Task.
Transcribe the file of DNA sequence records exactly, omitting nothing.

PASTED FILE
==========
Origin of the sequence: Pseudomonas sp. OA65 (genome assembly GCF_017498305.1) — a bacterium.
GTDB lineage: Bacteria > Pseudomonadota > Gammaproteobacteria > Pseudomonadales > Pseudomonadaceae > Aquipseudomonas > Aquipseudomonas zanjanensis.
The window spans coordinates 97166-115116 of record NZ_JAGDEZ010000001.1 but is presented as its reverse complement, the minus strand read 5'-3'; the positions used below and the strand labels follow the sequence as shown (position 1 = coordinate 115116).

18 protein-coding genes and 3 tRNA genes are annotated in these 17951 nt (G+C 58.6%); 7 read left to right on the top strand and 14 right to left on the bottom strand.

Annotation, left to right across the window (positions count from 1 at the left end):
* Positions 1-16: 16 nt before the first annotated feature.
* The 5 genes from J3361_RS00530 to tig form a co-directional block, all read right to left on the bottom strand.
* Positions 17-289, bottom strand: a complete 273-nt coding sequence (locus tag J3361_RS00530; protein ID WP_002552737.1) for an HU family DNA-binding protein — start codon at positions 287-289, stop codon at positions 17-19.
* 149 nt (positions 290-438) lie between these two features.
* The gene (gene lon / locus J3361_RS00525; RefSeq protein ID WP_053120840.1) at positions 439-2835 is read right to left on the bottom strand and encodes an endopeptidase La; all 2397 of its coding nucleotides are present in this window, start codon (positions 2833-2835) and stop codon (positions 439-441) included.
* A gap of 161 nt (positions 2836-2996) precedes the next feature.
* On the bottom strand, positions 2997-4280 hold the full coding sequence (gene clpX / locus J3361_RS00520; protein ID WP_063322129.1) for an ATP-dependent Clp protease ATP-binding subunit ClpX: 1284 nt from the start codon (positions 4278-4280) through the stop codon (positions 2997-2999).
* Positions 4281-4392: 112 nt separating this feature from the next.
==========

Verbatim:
Origin of the sequence: Pseudomonas sp. OA65 (genome assembly GCF_017498305.1) — a bacterium.
GTDB lineage: Bacteria > Pseudomonadota > Gammaproteobacteria > Pseudomonadales > Pseudomonadaceae > Aquipseudomonas > Aquipseudomonas zanjanensis.
The window spans coordinates 97166-115116 of record NZ_JAGDEZ010000001.1 but is presented as its reverse complement, the minus strand read 5'-3'; the positions used below and the strand labels follow the sequence as shown (position 1 = coordinate 115116).

18 protein-coding genes and 3 tRNA genes are annotated in these 17951 nt (G+C 58.6%); 7 read left to right on the top strand and 14 right to left on the bottom strand.

Annotation, left to right across the window (positions count from 1 at the left end):
* Positions 1-16: 16 nt before the first annotated feature.
* The 5 genes from J3361_RS00530 to tig form a co-directional block, all read right to left on the bottom strand.
* Positions 17-289, bottom strand: a complete 273-nt coding sequence (locus tag J3361_RS00530; protein ID WP_002552737.1) for an HU family DNA-binding protein — start codon at positions 287-289, stop codon at positions 17-19.
* 149 nt (positions 290-438) lie between these two features.
* The gene (gene lon / locus J3361_RS00525; RefSeq protein ID WP_053120840.1) at positions 439-2835 is read right to left on the bottom strand and encodes an endopeptidase La; all 2397 of its coding nucleotides are present in this window, start codon (positions 2833-2835) and stop codon (positions 439-441) included.
* A gap of 161 nt (positions 2836-2996) precedes the next feature.
* On the bottom strand, positions 2997-4280 hold the full coding sequence (gene clpX / locus J3361_RS00520; protein ID WP_063322129.1) for an ATP-dependent Clp protease ATP-binding subunit ClpX: 1284 nt from the start codon (positions 4278-4280) through the stop codon (positions 2997-2999).
* Positions 4281-4392: 112 nt separating this feature from the next.